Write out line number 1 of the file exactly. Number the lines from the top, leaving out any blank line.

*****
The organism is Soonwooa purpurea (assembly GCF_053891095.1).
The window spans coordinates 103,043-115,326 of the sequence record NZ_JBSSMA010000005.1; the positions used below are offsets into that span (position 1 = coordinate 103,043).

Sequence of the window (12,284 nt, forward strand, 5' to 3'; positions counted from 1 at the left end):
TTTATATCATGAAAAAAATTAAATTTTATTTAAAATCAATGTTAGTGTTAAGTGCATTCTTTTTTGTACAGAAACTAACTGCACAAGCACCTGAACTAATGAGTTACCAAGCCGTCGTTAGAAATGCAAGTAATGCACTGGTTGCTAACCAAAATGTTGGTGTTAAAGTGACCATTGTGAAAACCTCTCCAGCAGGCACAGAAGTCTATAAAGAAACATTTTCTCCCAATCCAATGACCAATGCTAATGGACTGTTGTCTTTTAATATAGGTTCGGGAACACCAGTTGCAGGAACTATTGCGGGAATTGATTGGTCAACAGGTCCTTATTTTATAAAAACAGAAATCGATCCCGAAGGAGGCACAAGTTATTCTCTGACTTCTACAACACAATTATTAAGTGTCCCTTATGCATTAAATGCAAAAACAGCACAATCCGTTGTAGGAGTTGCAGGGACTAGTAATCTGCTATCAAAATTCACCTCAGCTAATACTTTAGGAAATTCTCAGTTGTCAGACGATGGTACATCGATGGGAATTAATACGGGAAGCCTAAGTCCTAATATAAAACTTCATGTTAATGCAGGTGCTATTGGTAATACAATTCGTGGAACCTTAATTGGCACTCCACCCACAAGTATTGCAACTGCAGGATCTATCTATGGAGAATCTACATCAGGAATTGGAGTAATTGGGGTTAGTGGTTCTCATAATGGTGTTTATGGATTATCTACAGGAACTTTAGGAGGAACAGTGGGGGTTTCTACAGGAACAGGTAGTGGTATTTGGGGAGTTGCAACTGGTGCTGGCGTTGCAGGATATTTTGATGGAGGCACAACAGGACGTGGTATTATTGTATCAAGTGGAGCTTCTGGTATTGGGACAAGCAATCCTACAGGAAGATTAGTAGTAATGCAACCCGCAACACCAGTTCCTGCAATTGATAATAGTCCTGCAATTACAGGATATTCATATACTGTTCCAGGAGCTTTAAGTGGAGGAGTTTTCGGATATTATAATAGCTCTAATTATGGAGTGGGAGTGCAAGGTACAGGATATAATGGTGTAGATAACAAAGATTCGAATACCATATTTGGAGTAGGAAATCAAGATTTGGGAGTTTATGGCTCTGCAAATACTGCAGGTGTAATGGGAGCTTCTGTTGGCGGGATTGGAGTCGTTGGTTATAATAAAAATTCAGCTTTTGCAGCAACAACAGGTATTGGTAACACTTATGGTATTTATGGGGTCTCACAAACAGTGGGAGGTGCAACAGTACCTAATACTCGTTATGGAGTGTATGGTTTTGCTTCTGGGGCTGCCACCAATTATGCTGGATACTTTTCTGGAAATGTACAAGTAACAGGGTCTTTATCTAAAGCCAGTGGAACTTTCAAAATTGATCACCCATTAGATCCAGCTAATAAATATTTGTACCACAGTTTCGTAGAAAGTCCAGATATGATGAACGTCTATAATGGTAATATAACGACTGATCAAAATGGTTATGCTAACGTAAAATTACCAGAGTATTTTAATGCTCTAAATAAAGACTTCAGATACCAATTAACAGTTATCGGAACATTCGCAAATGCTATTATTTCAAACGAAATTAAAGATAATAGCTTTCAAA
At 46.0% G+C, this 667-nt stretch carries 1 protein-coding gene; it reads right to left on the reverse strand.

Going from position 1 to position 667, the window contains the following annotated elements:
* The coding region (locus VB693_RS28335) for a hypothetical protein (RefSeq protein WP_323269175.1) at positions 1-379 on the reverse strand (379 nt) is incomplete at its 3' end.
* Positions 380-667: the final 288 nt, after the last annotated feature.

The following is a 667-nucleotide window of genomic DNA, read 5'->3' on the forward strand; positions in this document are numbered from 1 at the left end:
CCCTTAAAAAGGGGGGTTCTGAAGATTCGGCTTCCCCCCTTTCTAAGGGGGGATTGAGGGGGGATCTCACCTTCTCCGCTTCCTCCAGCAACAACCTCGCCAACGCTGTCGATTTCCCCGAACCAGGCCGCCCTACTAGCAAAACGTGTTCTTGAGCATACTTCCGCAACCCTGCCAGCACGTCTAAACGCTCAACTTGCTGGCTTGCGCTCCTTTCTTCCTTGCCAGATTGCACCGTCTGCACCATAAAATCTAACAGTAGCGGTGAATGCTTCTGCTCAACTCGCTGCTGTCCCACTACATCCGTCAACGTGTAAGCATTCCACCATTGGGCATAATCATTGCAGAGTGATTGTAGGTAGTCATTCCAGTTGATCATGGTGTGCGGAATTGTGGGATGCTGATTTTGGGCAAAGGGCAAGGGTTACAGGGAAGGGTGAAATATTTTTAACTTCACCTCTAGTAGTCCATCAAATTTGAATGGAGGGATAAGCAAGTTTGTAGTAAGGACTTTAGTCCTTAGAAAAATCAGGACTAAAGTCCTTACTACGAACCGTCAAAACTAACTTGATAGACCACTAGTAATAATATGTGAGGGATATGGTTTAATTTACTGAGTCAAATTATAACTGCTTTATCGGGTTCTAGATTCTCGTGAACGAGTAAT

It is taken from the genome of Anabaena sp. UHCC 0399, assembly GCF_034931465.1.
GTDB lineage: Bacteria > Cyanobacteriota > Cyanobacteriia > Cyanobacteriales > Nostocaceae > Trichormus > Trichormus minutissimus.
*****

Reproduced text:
The organism is Soonwooa purpurea (assembly GCF_053891095.1).